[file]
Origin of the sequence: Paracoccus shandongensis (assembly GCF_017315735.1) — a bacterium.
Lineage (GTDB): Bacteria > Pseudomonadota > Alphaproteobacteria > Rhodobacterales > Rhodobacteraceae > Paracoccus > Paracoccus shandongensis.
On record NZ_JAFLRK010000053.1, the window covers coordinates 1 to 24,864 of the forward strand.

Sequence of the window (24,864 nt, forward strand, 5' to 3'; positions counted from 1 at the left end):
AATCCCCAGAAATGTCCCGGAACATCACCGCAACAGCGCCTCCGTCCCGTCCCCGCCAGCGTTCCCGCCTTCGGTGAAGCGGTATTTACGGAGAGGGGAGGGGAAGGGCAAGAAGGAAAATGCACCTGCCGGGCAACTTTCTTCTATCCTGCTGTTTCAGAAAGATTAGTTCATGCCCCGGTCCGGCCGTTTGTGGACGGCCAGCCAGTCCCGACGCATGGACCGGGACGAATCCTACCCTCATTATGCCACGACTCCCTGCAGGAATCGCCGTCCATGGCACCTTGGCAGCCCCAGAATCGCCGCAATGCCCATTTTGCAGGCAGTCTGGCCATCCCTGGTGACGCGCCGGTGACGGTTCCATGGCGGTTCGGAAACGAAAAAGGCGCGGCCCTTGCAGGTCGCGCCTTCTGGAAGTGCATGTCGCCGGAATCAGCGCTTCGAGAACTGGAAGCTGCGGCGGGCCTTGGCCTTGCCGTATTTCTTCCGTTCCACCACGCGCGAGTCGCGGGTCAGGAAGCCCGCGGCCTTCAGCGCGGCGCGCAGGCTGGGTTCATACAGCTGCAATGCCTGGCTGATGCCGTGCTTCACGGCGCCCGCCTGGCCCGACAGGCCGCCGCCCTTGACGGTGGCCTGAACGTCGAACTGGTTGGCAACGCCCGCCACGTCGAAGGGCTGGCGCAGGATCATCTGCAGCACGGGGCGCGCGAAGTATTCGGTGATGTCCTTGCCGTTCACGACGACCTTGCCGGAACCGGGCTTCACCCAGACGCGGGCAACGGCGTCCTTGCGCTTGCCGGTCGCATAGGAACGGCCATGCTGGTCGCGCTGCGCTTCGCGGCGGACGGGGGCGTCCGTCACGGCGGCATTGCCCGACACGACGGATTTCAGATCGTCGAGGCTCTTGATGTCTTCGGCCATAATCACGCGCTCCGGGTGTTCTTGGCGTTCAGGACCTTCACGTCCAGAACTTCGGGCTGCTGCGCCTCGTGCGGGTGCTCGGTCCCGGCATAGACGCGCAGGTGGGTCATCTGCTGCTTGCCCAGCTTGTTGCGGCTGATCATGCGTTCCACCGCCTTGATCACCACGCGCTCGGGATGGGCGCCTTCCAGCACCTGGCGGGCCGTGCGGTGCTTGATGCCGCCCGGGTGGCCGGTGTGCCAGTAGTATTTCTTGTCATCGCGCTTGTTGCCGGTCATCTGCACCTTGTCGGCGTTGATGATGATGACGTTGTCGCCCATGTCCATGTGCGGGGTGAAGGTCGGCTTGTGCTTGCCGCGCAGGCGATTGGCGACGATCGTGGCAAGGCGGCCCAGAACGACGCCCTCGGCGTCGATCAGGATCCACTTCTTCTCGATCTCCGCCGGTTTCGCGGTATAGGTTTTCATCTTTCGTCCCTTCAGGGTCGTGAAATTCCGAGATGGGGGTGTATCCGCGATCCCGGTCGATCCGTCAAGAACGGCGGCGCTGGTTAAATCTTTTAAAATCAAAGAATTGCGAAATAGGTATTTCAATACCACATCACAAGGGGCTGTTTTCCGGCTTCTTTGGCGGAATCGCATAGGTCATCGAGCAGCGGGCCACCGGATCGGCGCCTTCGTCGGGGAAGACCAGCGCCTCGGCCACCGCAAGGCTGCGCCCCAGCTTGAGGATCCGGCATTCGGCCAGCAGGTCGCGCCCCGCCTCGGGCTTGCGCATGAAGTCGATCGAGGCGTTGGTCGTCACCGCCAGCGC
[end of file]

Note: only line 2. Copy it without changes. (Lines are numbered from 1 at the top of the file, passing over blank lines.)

Lineage (GTDB): Bacteria > Pseudomonadota > Alphaproteobacteria > Rhodobacterales > Rhodobacteraceae > Paracoccus > Paracoccus shandongensis.